WASHINGTON, DC – With China, Russia, and the United States fine-tuning anti-satellite (ASAT) warfare capabilities, the third round of competition to “seize the high ground” of space is well underway. This round is distinctive, because it has three contestants, whereas the first and second rounds, which occurred during the Cold War, had only two. But, like its predecessors, today’s space race poses the risks of quick escalation and intensification of conflict among major powers. A set of common-sense rules could help defuse and prevent conflict in space. Unfortunately, Russia and China seem uninterested in negotiating a code of conduct for responsible space-faring countries.
The first space race began in 1957, when the Soviet Union launched Sputnik, the first artificial Earth satellite. US President Dwight Eisenhower’s administration opted to leave Sputnik and its successors alone, recognizing that the US could outpace Soviet space programs and had more to gain from not destroying them.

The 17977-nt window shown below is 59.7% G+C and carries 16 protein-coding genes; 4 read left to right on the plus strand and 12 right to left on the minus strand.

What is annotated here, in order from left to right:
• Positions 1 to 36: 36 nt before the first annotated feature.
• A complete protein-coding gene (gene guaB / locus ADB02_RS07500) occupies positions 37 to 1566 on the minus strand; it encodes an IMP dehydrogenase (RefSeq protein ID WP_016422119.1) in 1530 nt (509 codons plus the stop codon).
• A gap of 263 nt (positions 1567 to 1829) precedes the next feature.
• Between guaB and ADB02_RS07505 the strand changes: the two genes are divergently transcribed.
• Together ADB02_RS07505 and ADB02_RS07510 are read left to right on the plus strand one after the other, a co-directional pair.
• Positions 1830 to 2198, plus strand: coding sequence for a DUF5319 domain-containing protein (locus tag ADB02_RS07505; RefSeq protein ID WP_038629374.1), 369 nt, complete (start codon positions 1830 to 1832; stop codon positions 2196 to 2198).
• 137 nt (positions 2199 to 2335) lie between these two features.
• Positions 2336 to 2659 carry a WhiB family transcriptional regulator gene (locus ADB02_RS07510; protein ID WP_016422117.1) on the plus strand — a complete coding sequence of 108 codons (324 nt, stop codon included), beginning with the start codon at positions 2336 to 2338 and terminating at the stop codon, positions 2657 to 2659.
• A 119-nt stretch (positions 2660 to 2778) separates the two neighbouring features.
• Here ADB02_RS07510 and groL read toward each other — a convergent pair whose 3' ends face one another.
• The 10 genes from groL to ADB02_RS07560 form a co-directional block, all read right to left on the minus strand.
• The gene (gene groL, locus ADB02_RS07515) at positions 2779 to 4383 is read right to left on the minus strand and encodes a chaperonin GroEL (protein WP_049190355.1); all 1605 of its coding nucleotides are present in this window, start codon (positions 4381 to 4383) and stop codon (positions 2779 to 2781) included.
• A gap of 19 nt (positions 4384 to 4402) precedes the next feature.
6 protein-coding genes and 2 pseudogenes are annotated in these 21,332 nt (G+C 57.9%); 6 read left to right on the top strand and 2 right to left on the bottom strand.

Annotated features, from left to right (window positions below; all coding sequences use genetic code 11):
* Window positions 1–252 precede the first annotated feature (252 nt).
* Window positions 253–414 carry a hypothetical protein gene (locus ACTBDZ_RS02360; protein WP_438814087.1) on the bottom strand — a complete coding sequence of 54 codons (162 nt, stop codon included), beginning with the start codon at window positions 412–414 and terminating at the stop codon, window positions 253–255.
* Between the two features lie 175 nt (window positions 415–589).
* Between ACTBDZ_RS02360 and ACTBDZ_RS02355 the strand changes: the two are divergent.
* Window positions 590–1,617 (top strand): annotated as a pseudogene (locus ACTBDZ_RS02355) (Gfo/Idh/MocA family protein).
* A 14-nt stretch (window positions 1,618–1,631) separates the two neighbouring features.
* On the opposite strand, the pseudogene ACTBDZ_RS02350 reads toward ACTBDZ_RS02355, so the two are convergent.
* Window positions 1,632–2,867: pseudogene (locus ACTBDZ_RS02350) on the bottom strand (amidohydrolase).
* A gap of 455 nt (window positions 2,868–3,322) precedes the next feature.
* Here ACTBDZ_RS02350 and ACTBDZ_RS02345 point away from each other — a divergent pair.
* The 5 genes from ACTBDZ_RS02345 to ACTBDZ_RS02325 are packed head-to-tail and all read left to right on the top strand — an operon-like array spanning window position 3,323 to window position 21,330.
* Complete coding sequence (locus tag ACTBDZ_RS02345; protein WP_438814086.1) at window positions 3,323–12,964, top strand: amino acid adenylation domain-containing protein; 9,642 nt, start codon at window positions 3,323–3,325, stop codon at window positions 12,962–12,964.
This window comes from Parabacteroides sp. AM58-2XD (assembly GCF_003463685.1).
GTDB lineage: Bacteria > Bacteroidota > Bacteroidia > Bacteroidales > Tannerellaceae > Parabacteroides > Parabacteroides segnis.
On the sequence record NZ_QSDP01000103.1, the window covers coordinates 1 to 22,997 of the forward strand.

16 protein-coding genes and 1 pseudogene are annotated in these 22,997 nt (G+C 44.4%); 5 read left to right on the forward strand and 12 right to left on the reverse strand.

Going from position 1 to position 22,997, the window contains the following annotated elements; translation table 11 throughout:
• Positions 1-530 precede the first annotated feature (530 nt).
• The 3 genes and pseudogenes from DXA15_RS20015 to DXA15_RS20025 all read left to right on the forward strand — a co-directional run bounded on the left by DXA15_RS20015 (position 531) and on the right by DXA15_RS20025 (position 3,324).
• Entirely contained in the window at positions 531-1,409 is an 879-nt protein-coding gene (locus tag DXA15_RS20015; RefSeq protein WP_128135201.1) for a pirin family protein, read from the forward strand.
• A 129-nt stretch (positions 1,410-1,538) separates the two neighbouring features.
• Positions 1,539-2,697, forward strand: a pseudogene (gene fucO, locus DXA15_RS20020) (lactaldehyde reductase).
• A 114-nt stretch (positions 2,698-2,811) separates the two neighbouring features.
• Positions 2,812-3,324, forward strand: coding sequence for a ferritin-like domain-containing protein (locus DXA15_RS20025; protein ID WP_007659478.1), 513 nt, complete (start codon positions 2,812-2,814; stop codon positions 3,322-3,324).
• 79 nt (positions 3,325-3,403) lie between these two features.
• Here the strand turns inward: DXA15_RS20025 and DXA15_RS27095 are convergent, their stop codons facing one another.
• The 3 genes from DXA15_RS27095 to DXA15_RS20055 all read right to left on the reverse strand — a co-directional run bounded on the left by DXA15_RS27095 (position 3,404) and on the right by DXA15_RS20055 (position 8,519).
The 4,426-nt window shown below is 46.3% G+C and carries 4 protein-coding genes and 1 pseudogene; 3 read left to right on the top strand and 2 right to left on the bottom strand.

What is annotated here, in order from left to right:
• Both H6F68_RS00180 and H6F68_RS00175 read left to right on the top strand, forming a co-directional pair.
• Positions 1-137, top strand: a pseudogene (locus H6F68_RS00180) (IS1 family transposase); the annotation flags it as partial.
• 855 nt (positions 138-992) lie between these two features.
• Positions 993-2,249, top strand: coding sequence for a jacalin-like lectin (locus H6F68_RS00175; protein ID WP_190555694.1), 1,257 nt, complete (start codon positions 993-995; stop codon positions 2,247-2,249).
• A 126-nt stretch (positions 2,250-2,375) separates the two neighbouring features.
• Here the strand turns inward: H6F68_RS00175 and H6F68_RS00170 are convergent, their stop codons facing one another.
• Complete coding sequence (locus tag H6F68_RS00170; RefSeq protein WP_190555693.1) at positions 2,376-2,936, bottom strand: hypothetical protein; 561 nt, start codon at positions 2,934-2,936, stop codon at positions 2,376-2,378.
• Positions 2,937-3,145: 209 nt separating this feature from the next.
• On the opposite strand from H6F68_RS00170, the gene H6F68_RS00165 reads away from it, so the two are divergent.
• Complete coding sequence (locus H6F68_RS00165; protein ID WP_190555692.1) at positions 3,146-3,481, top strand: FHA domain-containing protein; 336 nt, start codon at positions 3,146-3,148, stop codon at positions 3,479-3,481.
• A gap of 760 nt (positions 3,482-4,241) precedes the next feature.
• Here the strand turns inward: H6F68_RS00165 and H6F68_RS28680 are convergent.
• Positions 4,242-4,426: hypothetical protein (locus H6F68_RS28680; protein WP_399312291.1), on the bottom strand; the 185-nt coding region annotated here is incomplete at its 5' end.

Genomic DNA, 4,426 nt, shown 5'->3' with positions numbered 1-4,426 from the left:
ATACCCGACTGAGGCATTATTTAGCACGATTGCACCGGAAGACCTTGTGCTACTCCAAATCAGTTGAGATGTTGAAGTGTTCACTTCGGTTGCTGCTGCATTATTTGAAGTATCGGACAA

Eisenhower’s successor, John F. Kennedy, arrived at the same conclusion. But he went a step further, joining with the Soviet Union to champion a United Nations resolution on cooperation in space. Kennedy’s eyes had been opened by a July 1962 US atmospheric nuclear test that inadvertently destroyed at least six satellites, including some belonging to the USSR. A few months later, the Cuban missile crisis spurred agreement on a ban on atmospheric testing. In 1967, US President Lyndon Johnson and Soviet leader Leonid Brezhnev turned UN resolutions into the Outer Space Treaty, which marked the end of the first military space competition.
The second round of competition emerged in the mid-1970s. Brezhnev’s Soviet Union tested a new type of ASAT weapon, and President Gerald Ford’s administration decided to respond in kind. Under President Jimmy Carter, the US tried diplomacy to limit ASAT programs, but the superpowers couldn’t begin to agree on how to define a space weapon.